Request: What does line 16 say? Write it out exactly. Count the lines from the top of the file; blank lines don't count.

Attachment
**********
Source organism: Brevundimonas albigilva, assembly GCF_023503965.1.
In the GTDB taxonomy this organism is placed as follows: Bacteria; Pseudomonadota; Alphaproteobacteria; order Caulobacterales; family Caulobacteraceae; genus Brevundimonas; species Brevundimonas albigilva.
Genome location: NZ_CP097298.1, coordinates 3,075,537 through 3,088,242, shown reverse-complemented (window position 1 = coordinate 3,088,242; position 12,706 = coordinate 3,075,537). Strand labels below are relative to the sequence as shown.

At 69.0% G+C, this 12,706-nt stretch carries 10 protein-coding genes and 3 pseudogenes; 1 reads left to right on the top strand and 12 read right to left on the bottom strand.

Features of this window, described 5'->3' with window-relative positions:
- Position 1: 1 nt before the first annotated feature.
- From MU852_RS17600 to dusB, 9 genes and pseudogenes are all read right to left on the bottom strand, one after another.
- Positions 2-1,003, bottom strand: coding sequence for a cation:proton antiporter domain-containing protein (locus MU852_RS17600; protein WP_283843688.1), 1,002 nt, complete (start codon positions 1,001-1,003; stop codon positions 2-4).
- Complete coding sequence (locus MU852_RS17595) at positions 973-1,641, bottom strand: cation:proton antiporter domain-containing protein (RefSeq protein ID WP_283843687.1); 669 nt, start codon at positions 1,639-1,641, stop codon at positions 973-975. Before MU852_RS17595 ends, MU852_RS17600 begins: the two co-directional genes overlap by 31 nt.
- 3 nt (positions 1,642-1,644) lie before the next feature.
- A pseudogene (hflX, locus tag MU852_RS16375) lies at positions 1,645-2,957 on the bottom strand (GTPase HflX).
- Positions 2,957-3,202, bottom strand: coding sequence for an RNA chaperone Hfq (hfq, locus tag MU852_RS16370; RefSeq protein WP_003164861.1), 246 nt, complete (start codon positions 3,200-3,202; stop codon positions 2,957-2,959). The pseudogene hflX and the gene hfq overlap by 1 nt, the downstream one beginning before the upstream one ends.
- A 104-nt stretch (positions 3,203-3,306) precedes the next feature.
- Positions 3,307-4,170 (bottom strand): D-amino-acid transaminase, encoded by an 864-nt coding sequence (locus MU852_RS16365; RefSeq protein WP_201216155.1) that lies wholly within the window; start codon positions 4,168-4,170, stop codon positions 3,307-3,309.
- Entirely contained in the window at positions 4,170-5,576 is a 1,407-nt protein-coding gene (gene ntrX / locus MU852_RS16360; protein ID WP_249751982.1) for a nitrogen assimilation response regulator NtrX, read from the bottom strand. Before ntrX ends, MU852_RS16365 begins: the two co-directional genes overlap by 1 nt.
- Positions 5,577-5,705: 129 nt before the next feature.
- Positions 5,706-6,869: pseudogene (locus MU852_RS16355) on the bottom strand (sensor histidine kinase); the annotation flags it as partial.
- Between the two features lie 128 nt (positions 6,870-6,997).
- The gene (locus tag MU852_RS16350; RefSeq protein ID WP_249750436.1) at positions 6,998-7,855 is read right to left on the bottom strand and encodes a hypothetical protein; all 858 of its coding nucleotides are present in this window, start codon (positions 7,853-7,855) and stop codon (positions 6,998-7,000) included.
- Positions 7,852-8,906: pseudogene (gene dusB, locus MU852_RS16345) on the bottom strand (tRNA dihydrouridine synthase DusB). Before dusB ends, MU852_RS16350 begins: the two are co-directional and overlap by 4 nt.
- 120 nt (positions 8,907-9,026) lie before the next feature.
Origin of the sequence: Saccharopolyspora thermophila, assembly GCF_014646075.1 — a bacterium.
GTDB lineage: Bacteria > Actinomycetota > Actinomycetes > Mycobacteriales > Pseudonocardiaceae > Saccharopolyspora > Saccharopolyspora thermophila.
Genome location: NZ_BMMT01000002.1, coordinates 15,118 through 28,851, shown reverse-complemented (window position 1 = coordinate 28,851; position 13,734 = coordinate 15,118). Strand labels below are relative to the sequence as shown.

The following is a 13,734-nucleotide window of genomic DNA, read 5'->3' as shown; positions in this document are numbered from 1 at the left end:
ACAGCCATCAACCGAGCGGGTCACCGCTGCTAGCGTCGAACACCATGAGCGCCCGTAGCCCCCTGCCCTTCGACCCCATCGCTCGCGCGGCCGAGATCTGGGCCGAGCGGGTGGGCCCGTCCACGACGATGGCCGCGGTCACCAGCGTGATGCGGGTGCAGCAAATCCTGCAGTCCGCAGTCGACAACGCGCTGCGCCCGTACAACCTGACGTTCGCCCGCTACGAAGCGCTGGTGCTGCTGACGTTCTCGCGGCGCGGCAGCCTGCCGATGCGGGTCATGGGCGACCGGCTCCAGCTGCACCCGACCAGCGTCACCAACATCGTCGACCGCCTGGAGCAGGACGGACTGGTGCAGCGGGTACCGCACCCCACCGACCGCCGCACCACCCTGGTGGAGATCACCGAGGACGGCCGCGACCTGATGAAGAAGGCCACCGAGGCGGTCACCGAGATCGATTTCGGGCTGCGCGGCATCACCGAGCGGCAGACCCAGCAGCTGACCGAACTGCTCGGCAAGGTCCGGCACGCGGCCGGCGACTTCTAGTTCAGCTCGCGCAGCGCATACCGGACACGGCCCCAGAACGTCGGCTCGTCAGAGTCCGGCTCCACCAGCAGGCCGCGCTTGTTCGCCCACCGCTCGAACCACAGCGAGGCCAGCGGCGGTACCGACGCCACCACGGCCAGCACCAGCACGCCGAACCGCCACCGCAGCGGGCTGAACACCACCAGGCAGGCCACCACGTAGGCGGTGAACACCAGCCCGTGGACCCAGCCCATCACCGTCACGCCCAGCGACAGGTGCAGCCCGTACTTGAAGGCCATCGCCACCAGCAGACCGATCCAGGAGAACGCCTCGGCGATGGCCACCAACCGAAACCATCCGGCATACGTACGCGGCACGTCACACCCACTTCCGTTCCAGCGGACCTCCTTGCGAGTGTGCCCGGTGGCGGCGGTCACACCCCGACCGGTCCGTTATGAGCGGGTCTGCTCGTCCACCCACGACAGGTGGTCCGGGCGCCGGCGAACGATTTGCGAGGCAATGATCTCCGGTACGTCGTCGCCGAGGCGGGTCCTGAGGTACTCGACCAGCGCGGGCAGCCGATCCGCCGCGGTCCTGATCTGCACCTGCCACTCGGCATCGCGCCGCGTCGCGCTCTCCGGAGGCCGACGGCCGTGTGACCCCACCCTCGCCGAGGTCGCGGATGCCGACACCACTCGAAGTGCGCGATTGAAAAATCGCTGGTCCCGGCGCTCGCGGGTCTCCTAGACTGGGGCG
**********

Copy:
- Positions 5,577-5,705: 129 nt before the next feature.